Israeli-Palestinian negotiations break down yet again


The Associated Press

Palestinian activists hold banners during a protest the against peace talks in the West Bank city of Ramallah Saturday, Jan. 14, 2012.

RAMALLAH, West Bank — A low-level dialogue between Israelis and Palestinians about a future border has ended without any breakthrough, the Palestinian president said Wednesday, reflecting the impasse plaguing the negotiations for at least three years.

President Mahmoud Abbas said he would consult with Arab allies next week to figure out how to proceed now. While frustrated with the lack of progress, Abbas is under pressure to extend the Jordanian-mediated exploratory talks, which the international community hopes will lead to a resumption of long-stalled formal negotiations on establishing a Palestinian state.

Israel said Wednesday it’s willing to continue the dialogue. Abbas didn’t close the door to continued meetings, saying he’ll decide after consultations with the Arab League on Feb. 4.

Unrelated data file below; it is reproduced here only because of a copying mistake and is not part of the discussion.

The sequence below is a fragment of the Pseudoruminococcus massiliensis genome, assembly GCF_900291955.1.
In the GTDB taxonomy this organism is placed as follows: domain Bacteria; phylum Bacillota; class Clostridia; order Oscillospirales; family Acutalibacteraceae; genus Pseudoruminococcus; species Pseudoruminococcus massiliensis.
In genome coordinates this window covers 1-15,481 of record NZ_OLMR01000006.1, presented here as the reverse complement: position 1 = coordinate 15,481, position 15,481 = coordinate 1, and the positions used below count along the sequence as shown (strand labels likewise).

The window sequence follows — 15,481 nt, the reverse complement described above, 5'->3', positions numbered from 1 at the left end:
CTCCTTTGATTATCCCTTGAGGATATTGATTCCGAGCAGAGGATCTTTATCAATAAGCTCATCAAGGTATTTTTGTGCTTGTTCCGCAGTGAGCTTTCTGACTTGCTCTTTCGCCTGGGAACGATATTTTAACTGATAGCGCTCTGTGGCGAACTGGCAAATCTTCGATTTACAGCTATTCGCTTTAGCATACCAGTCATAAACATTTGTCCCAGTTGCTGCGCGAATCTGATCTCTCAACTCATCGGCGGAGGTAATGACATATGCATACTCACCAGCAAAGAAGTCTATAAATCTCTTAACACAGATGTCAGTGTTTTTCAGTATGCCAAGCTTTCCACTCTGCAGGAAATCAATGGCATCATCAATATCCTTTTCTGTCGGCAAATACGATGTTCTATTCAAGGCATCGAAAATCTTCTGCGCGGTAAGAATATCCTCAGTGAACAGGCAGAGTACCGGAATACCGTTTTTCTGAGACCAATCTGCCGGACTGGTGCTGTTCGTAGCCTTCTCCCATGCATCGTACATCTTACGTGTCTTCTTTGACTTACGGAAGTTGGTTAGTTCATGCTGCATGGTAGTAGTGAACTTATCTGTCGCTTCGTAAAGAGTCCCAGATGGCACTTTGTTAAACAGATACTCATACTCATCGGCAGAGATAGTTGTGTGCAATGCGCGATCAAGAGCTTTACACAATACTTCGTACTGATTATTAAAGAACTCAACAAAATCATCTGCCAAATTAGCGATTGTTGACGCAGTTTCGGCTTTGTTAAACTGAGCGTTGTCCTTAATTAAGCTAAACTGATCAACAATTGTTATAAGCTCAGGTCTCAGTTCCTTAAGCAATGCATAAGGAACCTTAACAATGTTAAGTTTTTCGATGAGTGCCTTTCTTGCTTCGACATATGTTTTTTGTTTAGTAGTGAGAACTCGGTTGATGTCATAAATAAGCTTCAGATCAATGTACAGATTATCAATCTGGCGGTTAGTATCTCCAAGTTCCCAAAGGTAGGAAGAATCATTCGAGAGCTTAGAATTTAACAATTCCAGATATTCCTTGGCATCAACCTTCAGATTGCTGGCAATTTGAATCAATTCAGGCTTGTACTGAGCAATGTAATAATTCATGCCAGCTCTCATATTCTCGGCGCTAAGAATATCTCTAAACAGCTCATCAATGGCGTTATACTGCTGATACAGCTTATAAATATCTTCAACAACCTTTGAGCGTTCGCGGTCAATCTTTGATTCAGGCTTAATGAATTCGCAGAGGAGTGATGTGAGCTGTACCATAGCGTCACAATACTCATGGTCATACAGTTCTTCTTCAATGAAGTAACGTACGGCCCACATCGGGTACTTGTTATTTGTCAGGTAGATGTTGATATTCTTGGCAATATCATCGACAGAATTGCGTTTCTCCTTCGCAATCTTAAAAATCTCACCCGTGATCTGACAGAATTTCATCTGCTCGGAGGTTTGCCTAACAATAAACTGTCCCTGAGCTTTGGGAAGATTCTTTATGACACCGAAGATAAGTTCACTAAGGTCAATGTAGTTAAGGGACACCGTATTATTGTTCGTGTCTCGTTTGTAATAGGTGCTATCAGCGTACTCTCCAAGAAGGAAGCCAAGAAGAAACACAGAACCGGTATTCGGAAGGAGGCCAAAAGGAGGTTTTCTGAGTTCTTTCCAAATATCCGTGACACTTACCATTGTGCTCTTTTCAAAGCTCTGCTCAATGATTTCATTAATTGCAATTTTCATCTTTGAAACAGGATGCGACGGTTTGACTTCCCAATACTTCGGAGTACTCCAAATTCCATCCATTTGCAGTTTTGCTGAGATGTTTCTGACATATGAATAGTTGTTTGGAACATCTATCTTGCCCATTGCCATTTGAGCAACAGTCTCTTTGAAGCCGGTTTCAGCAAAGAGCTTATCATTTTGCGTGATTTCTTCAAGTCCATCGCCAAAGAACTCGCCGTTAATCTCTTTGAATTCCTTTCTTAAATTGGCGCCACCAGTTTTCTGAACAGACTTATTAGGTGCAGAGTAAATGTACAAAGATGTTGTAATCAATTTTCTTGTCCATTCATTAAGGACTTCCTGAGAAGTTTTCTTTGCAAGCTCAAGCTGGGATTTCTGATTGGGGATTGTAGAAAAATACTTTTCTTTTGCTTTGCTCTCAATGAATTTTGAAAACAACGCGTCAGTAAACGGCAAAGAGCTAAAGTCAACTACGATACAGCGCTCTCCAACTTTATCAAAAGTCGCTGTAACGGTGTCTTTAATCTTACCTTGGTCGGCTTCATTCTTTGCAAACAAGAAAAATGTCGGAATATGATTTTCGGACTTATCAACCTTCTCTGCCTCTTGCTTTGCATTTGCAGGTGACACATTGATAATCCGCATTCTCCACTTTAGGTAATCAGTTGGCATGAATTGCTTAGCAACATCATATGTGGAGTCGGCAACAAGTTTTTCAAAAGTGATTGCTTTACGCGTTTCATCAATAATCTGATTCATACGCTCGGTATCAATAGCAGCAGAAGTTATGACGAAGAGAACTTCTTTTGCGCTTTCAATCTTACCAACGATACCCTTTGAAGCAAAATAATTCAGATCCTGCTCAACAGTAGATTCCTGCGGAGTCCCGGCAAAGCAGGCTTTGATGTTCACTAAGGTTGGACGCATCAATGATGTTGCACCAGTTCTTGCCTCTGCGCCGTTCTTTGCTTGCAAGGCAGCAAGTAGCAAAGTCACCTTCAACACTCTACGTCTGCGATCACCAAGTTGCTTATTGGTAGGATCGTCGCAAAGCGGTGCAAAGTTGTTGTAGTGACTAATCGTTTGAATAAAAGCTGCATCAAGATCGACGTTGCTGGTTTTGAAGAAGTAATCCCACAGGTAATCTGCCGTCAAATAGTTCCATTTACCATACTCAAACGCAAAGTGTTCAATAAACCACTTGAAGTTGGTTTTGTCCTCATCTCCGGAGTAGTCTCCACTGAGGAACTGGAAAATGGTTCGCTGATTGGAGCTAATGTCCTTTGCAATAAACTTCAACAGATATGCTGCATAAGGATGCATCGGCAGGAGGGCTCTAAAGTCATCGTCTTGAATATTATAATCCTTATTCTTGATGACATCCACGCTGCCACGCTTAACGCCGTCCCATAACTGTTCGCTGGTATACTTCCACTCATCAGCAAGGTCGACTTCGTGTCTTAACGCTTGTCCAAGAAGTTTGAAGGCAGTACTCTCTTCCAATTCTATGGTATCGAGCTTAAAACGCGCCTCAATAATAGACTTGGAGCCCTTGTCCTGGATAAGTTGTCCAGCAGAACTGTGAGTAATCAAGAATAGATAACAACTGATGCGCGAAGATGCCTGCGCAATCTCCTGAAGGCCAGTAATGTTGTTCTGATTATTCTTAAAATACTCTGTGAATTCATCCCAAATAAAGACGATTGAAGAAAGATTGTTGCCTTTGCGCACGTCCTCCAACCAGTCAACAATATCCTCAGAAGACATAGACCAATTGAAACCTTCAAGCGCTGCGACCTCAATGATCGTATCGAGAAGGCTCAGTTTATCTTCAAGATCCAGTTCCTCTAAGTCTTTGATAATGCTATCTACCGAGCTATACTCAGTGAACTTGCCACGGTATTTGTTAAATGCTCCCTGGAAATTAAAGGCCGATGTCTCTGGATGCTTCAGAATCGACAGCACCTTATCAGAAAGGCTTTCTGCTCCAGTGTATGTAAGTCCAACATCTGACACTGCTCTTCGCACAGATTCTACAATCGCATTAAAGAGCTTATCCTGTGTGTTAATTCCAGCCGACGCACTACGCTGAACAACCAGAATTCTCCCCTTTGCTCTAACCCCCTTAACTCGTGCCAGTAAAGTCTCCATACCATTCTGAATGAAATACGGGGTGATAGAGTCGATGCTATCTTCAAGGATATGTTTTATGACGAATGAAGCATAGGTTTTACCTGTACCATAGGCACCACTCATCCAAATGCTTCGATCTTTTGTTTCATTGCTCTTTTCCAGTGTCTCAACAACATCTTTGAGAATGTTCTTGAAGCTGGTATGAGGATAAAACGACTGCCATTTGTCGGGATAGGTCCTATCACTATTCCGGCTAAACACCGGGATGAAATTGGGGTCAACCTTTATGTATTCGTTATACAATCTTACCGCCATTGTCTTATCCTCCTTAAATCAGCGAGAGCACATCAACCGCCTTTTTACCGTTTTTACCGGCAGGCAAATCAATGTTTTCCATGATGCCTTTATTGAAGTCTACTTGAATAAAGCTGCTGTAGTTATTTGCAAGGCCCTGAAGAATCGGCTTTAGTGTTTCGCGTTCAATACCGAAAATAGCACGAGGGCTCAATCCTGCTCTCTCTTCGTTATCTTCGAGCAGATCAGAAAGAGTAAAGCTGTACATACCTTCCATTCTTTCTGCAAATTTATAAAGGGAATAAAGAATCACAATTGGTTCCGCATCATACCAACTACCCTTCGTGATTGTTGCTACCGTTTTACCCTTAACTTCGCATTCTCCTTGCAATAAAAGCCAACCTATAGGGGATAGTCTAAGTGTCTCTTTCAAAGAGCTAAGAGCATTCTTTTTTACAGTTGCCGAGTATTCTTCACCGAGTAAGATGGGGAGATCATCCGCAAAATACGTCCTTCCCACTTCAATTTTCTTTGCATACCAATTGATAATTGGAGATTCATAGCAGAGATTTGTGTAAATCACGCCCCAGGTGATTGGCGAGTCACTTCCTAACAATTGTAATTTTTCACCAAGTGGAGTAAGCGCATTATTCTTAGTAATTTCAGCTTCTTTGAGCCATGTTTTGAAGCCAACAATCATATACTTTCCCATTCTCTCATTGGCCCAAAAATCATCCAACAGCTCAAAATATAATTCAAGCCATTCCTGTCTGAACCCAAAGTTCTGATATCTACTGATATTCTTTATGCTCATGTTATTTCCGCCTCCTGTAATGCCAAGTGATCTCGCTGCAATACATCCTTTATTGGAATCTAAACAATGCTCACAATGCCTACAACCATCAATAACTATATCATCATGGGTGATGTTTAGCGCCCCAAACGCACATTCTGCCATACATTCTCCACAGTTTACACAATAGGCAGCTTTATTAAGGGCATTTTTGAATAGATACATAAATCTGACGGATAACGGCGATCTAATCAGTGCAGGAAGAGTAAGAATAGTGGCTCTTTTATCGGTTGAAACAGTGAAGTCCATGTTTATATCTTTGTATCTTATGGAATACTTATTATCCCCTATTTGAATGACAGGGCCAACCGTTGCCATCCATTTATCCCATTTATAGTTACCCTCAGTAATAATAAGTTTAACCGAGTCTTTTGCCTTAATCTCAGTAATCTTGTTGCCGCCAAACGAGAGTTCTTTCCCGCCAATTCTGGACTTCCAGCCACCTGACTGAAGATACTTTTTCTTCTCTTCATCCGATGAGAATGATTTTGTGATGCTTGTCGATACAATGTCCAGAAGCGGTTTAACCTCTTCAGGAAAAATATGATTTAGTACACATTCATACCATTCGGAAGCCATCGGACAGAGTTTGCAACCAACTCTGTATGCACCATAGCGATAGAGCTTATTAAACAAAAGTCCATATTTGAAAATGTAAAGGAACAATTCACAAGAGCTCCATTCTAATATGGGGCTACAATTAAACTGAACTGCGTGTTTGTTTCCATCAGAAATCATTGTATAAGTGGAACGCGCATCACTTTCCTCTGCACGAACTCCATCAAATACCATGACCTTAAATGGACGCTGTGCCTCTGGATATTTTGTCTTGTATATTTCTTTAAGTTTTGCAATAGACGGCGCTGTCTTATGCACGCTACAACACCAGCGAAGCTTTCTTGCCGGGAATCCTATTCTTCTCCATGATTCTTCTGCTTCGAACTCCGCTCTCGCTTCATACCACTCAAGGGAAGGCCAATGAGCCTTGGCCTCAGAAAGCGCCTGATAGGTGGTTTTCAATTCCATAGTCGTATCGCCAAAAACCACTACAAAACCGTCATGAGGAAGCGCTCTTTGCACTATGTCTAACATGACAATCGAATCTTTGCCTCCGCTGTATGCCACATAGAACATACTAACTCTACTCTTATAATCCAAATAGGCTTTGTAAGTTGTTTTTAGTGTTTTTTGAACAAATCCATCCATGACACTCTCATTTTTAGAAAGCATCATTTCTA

A Palestinian walkout could cost Abbas international sympathy at a time when he seeks global recognition of a state of Palestine in the West Bank, Gaza and east Jerusalem, the territories Israel captured in the 1967 Mideast war.

Though there have been talks off and on, the last substantive round was in late 2008, when Israel informally proposed a deal and the Palestinians did not respond. When Netanyahu took office the next year, he took the proposal, including a state in most of the territories the Palestinians claim, off the table.

A round started in late 2010 by President Barack Obama quickly sputtered over the settlement issue.

Visiting EU foreign policy chief Catherine Ashton is scheduled to meet separately over the next two days with Abbas and Netanyahu to try to salvage the exploratory talks. Two officials involved in the contacts said she is trying to put together a package of Israeli incentives that would keep the Palestinians from walking away.

“We need to keep talks going and increase the potential of these talks to become genuine negotiations,” Ashton said.

Palestinian officials said they submitted their proposals, but that Israel did not. Abbas suggested that exploratory talks could continue if Israel presented a detailed border plan.
In the exploratory talks, Israel submitted a list of 21 issues that would need to be discussed, but didn’t present positions.

The Palestinians have accused Netanyahu — a reluctant latecomer to the idea of Palestinian statehood — of seeking negotiations as a diplomatic shield, with no real intention of reaching an agreement.